An outbreak of tuberculosis caused by Mycobacterium avium type 2 is described which resulted in the total condemnation of 26 carcasses and partial condemnation of tissues and organs of a further 200 animals. Circumstantial evidence is presented that hens running in the farmyard were the source of the infection.
Examinations of the carcasses and organs of the diseased pigs suggested that the accepted pathogenesis of the disease is incorrect and a new hypothesis is presented. The problems for the meat inspector in differentiating tuberculosis from ‘milk-spot liver’ are discussed and recommendations made.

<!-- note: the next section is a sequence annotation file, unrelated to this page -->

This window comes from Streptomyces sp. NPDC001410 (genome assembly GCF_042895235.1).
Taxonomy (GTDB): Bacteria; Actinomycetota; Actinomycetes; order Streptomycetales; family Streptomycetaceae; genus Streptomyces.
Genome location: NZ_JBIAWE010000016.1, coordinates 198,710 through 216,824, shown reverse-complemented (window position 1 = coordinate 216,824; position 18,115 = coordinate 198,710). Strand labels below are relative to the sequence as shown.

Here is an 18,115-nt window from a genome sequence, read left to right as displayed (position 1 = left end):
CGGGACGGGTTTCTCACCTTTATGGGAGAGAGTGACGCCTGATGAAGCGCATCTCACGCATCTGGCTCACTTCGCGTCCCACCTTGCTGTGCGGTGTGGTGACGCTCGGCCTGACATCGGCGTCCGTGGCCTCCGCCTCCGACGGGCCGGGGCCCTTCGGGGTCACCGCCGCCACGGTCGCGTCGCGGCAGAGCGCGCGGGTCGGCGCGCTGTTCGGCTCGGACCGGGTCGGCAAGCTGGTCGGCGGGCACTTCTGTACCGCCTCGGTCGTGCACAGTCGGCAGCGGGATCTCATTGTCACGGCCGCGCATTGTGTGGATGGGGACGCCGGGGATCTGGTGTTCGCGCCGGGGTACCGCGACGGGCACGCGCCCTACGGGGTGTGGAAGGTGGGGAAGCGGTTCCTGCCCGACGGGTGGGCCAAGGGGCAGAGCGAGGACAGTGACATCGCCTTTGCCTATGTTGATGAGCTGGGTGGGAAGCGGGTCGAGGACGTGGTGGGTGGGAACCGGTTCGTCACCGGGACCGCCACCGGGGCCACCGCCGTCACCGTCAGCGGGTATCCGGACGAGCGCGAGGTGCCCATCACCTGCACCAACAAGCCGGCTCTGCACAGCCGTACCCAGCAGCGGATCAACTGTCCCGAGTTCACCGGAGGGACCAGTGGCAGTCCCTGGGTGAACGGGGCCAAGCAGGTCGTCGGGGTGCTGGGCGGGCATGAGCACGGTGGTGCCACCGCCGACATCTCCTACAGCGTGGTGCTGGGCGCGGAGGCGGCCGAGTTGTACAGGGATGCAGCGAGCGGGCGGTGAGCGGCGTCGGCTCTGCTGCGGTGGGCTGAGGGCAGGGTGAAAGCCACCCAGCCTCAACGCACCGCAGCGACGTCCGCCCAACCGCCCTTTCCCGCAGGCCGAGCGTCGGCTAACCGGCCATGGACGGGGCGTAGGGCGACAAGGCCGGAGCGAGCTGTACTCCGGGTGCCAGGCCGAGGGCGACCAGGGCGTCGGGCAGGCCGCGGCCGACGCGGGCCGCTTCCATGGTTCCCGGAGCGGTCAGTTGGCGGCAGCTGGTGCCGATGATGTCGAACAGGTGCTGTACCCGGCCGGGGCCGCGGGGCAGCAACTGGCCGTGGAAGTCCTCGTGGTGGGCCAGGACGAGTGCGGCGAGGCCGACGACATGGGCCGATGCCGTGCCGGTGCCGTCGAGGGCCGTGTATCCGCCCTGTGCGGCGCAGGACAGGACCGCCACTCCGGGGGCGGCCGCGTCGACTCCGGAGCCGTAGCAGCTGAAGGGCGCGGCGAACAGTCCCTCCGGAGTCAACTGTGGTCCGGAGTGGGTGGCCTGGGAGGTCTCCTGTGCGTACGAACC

The findings of the study are discussed in the light of ‘The Meat Inspection Regulations 1963’ and it is recommended that where tuberculosis is suspected there is no longer any necessity to split the carcasses. The public health implications of this study are discussed.